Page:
E-commerce is a forced to be reckoned with. In Australia, online retail sales grew 9% in 2014 and reached $16.6 billion, while in the US eCommerce sales rose to 7% of total retail sales, and the global number of online sales reached $1 trillion in 2012. The numbers keep climbing and consumers keep jumping on board. It’s safe to say that e-commerce is the future of retail. What are some of the optimum ways to compete in the market?
Marketing experts over at KISSMetrics have put together a huge, comprehensive guide to succeeding in the e-commerce game. Below are a few important takeaways from that guide.
Design mobile-friendly websites
One in every ten e-commerce dollars is spent on mobiles and this number is expected to rise in the future. Users will often browse on their phones, locate an item and, if they don’t buy it right there, they’ll wait till they get home to make the purchase. As anyone who has worked in retail knows, getting the customer’s attention is the first step.
This means that it’s extremely important to enhance the customer’s online browsing experience. Google has already installed mobile-friendly algorithms which will leave non-mobile-friendly websites in the dust, so gearing your retail website to better fit mobile screens is a wise move.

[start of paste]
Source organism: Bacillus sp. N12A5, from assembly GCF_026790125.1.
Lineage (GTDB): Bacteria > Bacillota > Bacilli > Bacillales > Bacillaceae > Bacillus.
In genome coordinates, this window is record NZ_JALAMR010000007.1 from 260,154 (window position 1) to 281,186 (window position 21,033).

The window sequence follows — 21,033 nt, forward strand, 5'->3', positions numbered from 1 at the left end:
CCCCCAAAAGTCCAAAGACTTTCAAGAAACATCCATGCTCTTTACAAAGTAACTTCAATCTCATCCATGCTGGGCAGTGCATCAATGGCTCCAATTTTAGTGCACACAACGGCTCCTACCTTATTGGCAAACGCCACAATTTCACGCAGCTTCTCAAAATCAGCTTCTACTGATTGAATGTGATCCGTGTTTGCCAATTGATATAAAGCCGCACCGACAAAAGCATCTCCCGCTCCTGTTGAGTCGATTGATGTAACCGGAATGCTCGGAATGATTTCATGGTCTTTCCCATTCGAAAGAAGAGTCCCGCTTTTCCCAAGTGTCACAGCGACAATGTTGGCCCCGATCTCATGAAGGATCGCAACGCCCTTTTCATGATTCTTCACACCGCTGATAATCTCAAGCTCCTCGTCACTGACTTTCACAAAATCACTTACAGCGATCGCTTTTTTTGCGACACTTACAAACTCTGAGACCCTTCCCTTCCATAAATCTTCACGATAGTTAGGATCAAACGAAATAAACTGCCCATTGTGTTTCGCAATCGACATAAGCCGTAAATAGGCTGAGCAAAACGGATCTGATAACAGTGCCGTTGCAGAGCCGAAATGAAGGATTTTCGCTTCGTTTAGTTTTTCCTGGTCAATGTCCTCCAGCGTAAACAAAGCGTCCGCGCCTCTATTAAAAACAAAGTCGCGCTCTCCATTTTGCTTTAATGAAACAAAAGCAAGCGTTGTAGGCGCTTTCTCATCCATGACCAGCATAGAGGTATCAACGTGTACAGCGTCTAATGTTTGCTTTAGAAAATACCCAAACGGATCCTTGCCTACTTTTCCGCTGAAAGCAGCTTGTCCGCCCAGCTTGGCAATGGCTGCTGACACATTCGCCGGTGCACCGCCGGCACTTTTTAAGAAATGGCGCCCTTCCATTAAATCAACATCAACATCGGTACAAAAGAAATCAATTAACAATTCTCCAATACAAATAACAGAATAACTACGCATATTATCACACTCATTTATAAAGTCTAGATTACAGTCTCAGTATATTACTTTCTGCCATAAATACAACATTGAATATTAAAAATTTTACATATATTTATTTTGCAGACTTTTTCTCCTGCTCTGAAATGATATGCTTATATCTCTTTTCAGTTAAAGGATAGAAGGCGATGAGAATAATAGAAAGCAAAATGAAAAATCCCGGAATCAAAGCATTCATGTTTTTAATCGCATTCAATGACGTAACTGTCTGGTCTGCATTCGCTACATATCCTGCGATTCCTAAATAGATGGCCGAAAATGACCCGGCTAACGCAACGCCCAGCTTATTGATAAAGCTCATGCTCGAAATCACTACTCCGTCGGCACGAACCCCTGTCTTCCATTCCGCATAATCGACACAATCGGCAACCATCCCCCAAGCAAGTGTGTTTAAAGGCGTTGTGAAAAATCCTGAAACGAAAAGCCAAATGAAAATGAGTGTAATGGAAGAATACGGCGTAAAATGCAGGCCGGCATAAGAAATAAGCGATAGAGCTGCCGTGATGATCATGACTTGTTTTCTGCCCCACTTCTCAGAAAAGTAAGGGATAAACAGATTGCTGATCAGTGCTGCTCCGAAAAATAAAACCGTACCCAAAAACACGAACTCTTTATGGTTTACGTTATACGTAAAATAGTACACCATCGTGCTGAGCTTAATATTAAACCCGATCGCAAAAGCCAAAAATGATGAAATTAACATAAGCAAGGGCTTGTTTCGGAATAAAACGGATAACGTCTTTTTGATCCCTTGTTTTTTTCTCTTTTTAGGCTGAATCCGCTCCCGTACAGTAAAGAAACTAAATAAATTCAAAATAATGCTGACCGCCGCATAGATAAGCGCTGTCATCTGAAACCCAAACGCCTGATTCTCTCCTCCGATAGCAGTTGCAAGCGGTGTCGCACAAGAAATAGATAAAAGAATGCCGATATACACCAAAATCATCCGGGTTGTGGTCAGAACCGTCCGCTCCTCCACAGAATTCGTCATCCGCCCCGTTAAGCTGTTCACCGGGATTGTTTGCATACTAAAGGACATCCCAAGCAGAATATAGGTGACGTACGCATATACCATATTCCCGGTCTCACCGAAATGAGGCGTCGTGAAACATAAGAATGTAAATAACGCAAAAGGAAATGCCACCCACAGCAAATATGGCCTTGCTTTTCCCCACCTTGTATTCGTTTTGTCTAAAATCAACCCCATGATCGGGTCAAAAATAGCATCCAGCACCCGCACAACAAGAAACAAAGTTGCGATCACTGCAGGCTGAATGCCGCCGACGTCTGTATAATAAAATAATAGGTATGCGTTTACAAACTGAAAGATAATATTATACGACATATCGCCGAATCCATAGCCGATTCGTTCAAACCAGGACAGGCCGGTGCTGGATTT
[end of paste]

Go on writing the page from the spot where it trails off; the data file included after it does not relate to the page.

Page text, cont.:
When it comes to ideal mobile designs, simple, clean and with as little data as possible to load is ideal. Customers want things on their phones to load fast, and they want it to be easy to navigate.
Know your SEO
Proper SEO is a complex science, but luckily it doesn’t take an advanced degree to get savvy with it. Managing your SEO is all about controlling your online presence. You want to know where your brand is appearing, who’s visiting it and how many people are buying when they visit.
Installing and understanding google analytics and google webmaster tools is a good place to start. From there you can monitor your website’s data, look at your ranking and manage which keywords draw traffic to your site.
Make sure your social media accounts are publishing regularly (everyone knows an unattended twitter or facebook account will simply starve to death) and, if it’s relevant to your website, start up a blog. All of this will keep your presence on the internet steady, and knowledge of google’s mechanics will allow you to control it.
This one is similar to ensuring your website is mobile-friendly, but it’s addressing the concern on a wider scale. What is it actually like to navigate around your website?
Think of website design like the architecture of a retail store. Shelving, displays and floorplans are all organised in ways which will enhance the customer’s shopping experience while drawing their attention to the things you want them to buy. KISSmetrics talk about placing your search bar in the middle of the screen, reinforcing customer validation and reducing clutter.
Shopping online may be done from the comfort of one’s home, but the best companies are the ones providing an attractive, easy and perhaps entertaining experience for their customers. Website design is about more than how many banner ads you can cram onto the page.